There is a growing awareness of the need for enterprises to connect more strategically and authentically with communities affected by their operations. This assists enterprises to constantly cultivate their reputation. An obvious example of this is the appreciation leading enterprises now have that their corporate social responsibility or sustainability programs cannot be purely a marketing exercise; positive outcomes for social and environmental causes are now expected by the wider society.
Yet, countless enterprises still struggle to comprehend how their operations and staff behaviour can leave stakeholders aggrieved or worse, outraged.
Case studies sharing learnings on projects where there has been stakeholder outrage can be very sensitive to share. But the learnings from a recent outrage management masterclass at the 4th National Stakeholder and Community Relations Officers’ Forum are highly relevant.
Through gaining an understanding of the context, participants’ enterprises would be enabled to start the journey towards making a positive impact within affected communities. That was a key realisation for participants –representing sectors as diverse as mining, government, energy, retail and utilities – in understanding why their enterprises struggle to overcome community resistance.
They acknowledged that enterprises too often view situations from their own perspective only. However, by deepening relationships with concerned stakeholders, particularly those you would rather avoid, different perspectives on issues can be unearthed and “dangerous” assumptions within an enterprise can be debunked.
Accordingly, enterprises can experience an epiphany, appreciating that stakeholders actually feel that a controversial issue is controlled by the enterprise alone, is unfamiliar, or leaves them with dread. Alternatively, there may be a realisation that the enterprise, itself, has not been trusted or commonly, not responsive.
This allows for the design and delivery of a more effective and engaging strategic direction.
There was a need for masterclass participants to develop a stakeholder engagement narrative for their enterprises that could be understood and engage the affected, internally. A group discussion came to an agreement that all too often enterprises are hampered by an inability to take a strategic approach, instead creating incoherent action plans that aim to do too much and yet, achieve too little. Strategy involves making difficult choices about where effort will be focussed (or alternatively, not focussed) to achieve the best results with limited staff, time and money.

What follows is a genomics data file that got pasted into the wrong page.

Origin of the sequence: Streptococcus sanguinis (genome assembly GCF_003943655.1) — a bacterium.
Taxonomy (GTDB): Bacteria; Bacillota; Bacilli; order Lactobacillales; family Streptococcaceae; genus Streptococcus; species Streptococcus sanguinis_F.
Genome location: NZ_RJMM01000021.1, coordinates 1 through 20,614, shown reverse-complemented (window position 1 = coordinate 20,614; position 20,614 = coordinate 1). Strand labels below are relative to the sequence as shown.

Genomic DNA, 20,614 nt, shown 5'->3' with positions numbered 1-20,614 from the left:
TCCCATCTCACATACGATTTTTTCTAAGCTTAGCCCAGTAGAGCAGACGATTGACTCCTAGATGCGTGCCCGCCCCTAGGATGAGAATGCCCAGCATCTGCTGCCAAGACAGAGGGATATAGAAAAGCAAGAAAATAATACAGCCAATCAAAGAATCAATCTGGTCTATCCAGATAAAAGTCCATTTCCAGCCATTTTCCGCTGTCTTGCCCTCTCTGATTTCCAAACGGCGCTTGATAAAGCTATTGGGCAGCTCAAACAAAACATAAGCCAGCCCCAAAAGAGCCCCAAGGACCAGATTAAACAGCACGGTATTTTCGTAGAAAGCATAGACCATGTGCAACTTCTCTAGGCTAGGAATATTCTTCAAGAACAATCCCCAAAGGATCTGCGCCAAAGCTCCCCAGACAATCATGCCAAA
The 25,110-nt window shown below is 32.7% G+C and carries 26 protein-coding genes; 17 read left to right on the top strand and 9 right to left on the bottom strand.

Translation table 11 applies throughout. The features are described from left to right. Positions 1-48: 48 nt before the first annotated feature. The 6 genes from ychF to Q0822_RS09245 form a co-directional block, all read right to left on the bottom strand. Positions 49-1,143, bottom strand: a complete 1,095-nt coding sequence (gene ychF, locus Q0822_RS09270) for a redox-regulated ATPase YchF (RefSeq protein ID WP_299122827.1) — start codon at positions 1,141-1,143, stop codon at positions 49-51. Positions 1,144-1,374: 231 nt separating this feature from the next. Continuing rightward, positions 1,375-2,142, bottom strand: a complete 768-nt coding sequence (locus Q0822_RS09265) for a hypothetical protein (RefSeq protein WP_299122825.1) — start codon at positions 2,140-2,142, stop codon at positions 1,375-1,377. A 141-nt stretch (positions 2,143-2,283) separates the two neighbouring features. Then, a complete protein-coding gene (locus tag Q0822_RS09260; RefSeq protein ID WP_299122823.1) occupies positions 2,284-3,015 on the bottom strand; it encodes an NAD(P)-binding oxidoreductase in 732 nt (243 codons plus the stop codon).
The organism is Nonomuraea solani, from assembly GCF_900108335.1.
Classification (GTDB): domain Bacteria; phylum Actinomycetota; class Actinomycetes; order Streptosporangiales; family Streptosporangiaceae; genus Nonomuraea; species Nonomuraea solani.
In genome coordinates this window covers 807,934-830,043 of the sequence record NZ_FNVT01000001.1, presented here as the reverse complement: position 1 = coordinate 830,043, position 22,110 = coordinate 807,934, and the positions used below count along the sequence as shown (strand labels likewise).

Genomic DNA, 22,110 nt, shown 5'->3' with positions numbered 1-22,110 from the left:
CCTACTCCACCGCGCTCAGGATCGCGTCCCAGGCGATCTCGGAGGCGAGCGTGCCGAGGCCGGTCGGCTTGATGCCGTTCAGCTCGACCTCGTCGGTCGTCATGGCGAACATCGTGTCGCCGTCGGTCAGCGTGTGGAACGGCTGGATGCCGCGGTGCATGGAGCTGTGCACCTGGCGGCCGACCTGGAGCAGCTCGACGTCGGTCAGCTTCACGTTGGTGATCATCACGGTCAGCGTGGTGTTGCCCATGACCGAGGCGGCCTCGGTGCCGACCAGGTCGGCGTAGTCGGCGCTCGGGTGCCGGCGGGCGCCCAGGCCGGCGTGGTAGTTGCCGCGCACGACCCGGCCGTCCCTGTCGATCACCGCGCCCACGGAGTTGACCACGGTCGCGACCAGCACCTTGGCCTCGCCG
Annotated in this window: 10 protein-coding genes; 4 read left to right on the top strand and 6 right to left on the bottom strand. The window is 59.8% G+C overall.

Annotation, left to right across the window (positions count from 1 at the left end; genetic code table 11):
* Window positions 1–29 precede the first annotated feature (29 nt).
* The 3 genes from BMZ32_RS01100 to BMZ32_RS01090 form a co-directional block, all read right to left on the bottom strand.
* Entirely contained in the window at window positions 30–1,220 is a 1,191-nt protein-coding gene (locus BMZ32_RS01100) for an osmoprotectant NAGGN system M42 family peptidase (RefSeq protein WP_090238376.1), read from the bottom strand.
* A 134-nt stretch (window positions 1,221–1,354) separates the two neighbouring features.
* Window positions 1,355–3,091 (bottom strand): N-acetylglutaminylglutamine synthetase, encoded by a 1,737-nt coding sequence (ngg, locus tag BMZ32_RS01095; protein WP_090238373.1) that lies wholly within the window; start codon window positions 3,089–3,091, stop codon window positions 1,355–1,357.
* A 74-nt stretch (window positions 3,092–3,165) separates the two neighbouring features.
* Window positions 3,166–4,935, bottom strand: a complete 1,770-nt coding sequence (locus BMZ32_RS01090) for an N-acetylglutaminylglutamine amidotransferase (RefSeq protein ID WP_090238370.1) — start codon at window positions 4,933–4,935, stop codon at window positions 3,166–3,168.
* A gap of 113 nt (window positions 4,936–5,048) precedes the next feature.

And a strategy needs to be moulded into a narrative because too often, no one understands the strategic direction and where effort should be directed. Don’t ever understate the power of stories!
Understanding the context discussed above also helps enterprises to develop a strategy that has the right fit with the “inside” and “outside” environments in which they operate.
Otherwise their enterprises’ cultures could eat a narrative or strategy for breakfast. A discussion in relation to the matrix below highlighted just how many of the participants viewed their enterprises as having cultures that could be characterised as being internally focussed and placed too much importance on control and order (bottom left-hand corner of the matrix).
And when it comes to being subjected to outrage, it is all too common for enterprises to have a hierarchy culture.
The participating enterprises realised that, in order to resolve their outrage challenge, they would have to act like an adhocracy culture; one that is externally focussed, dynamic and most importantly, creative. But, it is not easy to instigate behaviours that contradict the norm. It requires real commitment from a company’s leaders.
Employing compassion and empathy will also help them facilitate external engagement. Dealing with outrage is never easy. And sometimes it is just too confusing to understand what stakeholders are really after.
Those experiencing outrage have come to that emotion for at least one reason. And more often than not, it is the behaviour of an enterprise that has created that situation. So, participants strongly connected with the importance of trying to see things from the viewpoint of the affected; put yourself in their shoes and compassionately try and unearth their values by taking a genuine interest in them.
And appreciating the implications of sharing control is paramount. This was identified as being a significant challenge for the enterprises represented. Participants recalled the culture matrix, specifically hierarchy cultures, who place great stock on control and stability. For such cultures, sharing control in order to build trust with outraged stakeholders is not only scary, but also flies in the face of everything their enterprise does.
In such cases, enterprises may need to become very methodical when it comes to involving stakeholders.
Through taking a collaborative, empowering approach, they can make a truly positive impact.